The story of the Southern Corroboree Frog

Moving a Mountain

The story of the Southern Corroboree Frog

Moving a Mountain

Stronger Together -


The issue

Once upon a time, high up in the bogs and swamps of the Kosciuszko National Park lived a tiny little frog, only 2.5cm long, with vivid yellow and black stripes, called a Southern Corroboree Frog.  A big bad fungus was smothering the frogs, and feral animals, weeds and humans were destroying their homes. They lived soooo far up in the mountains and were soooo tiny that nobody knew of their plight.

Then, one day in 1998 a team of ecologists were visiting the area. “Where did all the Southern Corroboree frogs go?” Dr Will Osborne asked. They searched and searched and searched, only to find a fraction of the population still alive. They feared the frogs would become extinct if nothing was done to save them.

The solution

From then on, a Corroboree Frog Recovery Project team was formed but it would take a lot of time, money and expertise to reverse the situation. “Finding a solution all starts with school children and members of the public” decided ecologist Dr Dave Hunter. He knew that giving everyone a chance to meet the Corroboree Frog would help spread the word of their looming terrible fate and the key threats to Australia’s biodiversity.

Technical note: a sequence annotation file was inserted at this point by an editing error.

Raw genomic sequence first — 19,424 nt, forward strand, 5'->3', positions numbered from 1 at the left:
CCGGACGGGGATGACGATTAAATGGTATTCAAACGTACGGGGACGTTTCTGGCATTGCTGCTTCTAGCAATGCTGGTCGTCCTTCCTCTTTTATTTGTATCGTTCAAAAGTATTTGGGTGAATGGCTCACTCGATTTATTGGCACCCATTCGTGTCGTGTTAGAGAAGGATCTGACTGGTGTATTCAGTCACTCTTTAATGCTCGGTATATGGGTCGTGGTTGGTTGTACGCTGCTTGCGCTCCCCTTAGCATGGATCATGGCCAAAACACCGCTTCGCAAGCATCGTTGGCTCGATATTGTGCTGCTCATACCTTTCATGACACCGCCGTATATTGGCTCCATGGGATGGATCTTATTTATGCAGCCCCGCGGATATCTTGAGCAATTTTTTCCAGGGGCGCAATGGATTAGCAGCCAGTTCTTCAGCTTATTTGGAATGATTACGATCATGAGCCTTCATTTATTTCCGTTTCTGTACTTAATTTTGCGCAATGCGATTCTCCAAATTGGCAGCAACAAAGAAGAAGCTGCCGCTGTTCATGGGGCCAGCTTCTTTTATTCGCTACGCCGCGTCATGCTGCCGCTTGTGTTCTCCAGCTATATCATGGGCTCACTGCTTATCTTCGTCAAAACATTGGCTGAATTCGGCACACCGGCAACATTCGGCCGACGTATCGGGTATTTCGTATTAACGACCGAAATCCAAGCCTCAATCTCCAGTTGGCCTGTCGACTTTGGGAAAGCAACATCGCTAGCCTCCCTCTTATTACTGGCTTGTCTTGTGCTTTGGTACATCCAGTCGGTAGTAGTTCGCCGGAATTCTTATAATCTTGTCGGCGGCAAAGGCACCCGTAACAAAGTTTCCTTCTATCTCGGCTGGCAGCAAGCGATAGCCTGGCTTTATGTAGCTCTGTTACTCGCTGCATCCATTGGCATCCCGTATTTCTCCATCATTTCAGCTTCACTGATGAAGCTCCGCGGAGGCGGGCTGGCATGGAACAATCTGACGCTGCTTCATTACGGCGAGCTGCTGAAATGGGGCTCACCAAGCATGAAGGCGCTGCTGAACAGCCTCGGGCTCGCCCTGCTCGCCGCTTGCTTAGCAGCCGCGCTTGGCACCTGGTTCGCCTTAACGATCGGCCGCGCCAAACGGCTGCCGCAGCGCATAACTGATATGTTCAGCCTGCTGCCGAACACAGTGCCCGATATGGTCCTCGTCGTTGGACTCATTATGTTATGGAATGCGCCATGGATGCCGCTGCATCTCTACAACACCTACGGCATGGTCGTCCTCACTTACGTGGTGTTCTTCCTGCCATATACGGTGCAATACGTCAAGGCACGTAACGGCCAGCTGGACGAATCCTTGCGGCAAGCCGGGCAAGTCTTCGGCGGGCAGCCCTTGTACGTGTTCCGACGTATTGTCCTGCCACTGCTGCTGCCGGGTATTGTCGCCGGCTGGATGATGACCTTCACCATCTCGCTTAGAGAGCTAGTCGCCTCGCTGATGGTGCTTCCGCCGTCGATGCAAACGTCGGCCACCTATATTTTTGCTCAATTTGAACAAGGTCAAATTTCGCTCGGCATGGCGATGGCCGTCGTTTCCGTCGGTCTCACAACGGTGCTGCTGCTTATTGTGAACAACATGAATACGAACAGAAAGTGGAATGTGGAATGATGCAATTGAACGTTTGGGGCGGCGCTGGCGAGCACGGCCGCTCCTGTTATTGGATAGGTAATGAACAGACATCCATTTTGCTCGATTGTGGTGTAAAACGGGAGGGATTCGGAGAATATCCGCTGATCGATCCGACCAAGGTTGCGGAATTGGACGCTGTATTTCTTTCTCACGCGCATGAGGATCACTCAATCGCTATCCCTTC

But how can all the children go up the mountain? The high-altitude sphagnum bogs will be trampled even more! The Recovery Program team thought and thought and thought. What if we take the mountain to the children?

The impact

Now in 2017 it is very exciting. Some Corroboree Frogs are living in specially designed research facilities for breeding to re-introduce healthy frogs, tadpoles and eggs free of the deadly Amphibian Chytrid Fungus, into the wild. Some frogs are living in Tumut, Jindabyne, Ballarat and Burrumbuttock in climate-controlled, sphagnum moss-filled displays to simulate a mountain environment for everyone to see.

Eight lucky frogs from Taroonga Zoo found a home at Wirraminna Environmental Education Centre at Burrumbuttock (a small village 50km north of Albury) in 2013. They are making friends with the children of the Murray and Riverina through the Creative Catchment Kids program and visitors to the park. The children love to be involved in caring for the frogs and telling their families and friends the story of the Corroboree Frog. Public involvement and awareness of this recovery program is crucial to maintaining momentum, sponsorship and funding.

It is too early to say if they all lived happily ever. 


To find out more about Southern Corroboree Frogs  Click here OR


Corroboree Frog photo: Dave Hunter

Key facts

  • Pseudophryne corroboree or Southern Corroboree Frogs (SCF)
  • critically endangered at state & national level
  • has declined in 98% of its range since the mid-1980s
  • maybe less than 40 left in the wild
  • currently 800 in captive breeding programs at various sites

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